Skip to content
Home » Join me at the EightKB virtual conference on 28 July 2021

Join me at the EightKB virtual conference on 28 July 2021

  • by
EightKB logo

Next week on Wednesday 28 July 2021, I will be presenting a brand-new session titled “How SQL Server stores that data type” for the free EightKB virtual conference.

I’ve made it a 500-level talk, as reading hex and binary for fun requires a bit of mental arithmetic. Bob Ward, famous for his half-day brain-melting sessions from PASS Summits of yore is also doing a talk, and I figured I need to bring my A-game.

The sessions are a great selection of in-depth technical content about SQL Server internals. Along with my session, we’ve got Torsten Strauß talking about parallelism in Microsoft SQL Server; Jeff Moden talking about GUIDs in a way that defies all common beliefs regarding GUIDs and fragmentation (I’m really looking forward to this one); Bob Ward talking about SQL waits, latches, and spinlocks; and finally, Pam Lahoud with a deep dive into SQL Server on Azure Virtual Machine Storage.

You don’t want to miss this if you like SQL Server internals. There’s still time to register at Please take note of the times, as they are listed in UTC. My session starts at 16:00 UTC, which is 10am Mountain.

7 thoughts on “Join me at the EightKB virtual conference on 28 July 2021”

  1. The session was awesome, but I have one detailed question.

    select cast(‘2000-01-01’ as datetime)
    –result: 2000-01-01 00:00:00.000

    select cast(‘2000-01-01’ as datetime) + 0.5
    –result: 2000-01-01 12:00:00.000

    select cast(‘2000-01-01’ as datetime) + 0.75
    –result: 2000-01-01 18:00:00.000

    Could it be that the fractional day calculation above is different than the actual stored time part that is an multiple of 300 ms?

    1. Ahhh, your question is not what I was thinking about. This is covered in more detail by Jeff Moden’s SQL Spackle series on SQL Server Central I noted, but: if you do addition and subtraction on a DATETIME value, the integer value (before the decimal place) is the number of days, and the fraction portion will be a fraction of a day. Whereas, what I was referring to was how the fraction value of the time is persisted on disk. In other words, at 7 milliseconds past midnight on 1 January 1900, you’ll see 0x00000000 00000002 on disk (the space is a convenient way to separate the date from the time for the sake of this example).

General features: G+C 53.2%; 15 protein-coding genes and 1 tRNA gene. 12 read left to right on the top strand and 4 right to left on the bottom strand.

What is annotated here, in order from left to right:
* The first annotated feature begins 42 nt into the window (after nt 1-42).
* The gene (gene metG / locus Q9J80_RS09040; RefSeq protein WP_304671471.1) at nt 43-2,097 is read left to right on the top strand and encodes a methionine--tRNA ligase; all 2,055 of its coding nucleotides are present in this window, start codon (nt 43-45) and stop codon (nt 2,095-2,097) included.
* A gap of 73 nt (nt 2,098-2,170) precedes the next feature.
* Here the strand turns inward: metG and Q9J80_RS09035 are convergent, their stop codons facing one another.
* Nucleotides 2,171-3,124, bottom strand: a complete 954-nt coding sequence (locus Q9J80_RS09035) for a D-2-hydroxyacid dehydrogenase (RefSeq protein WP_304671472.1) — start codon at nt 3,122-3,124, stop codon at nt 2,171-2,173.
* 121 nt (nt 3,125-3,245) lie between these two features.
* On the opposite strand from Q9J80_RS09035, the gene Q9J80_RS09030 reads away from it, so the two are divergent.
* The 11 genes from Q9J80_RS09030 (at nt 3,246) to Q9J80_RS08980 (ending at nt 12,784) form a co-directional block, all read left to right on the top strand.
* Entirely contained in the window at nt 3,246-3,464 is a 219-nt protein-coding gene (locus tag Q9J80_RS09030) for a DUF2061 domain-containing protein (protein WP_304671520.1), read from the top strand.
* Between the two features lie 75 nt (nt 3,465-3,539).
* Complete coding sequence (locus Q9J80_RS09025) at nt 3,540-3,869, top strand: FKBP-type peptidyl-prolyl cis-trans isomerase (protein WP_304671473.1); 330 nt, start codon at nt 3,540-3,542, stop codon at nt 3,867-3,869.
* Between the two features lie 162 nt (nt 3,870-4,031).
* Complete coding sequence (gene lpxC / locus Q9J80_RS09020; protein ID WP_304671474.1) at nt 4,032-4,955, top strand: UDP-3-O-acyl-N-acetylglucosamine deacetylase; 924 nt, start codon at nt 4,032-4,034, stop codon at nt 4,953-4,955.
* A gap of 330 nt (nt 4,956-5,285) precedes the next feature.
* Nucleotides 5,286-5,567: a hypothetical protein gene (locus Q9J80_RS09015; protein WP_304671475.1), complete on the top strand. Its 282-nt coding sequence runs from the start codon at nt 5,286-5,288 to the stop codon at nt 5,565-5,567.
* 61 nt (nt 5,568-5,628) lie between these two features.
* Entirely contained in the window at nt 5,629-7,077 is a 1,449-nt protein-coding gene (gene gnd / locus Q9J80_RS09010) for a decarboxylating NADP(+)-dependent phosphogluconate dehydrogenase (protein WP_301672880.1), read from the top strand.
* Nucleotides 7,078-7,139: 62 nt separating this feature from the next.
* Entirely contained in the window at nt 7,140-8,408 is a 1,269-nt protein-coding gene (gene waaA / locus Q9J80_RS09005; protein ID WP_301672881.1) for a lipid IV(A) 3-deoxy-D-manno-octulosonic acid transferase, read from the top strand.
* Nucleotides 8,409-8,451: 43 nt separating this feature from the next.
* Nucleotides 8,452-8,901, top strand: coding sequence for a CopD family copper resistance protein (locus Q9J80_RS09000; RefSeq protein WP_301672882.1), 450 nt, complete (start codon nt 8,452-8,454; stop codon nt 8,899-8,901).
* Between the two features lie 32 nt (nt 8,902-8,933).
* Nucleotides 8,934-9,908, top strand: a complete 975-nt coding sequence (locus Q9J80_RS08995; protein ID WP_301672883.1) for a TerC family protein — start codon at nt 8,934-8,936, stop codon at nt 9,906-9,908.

I hope that clears things up!

  2. Randolph,

    I absolutely loved your EightKB session! I’ve never heard you give a presentation before and, I have to say, you definitely have the voice for a presenter. I especially loved the binary details about pages (manipulation of and storage binary data was one of my first loves even back in high school in the ’60s) and also pertains to indexes so serious double treat for me. I was very happy to see a deeper dive on GUIDs than I’ve seen most others do and all of the rest of it was absolutely fascinating because of your impeccable order or revelation, your presentation style, and the raw knowledge you shared.

    VERY well done and you can absolutely bet on me running through that awesome presentation a couple of times more. Thank you for the obvious work that you put into making it.

    Heh… and thank you for not ripping me to shreds on my opinion of either the usefulness of the DATETIME datatype or the art of direct datetime manipulation, which so many other people seem to poo-poo doing. 😀

    1. Truly high praise, Jeff. Thank you so much for your glowing review. I took great enjoyment and edification from your presentation as well, and promptly changed an older blog post about GUIDs on clustered indexes 😀. I have enjoyed our sparring in the comments previously, because you have given me a new perspective on why things are the way they are, which is invaluable.

  3. Thank you for the feedback. I believe I found that change at the following.

    To be sure though, for Random GUIDs, I recommend rebuilding at 1% instead of 5%.

    You might want to take a look at one more.

    And thank you for those updates to help others out. I’ve contacted a few other authors on this same subject (old blog updates) and most of them have simply and completely ignored the suggestion. Apparently, they don’t actually respond to comments made by others like you do (and THANK YOU for what you do on your blogs! They’re awesome!)

    1. I’ve updated both posts. Thanks again. I completely forgot about the second one: it’s been a while since I wrote it, and advice certainly can change over 5 years.

Comments are closed.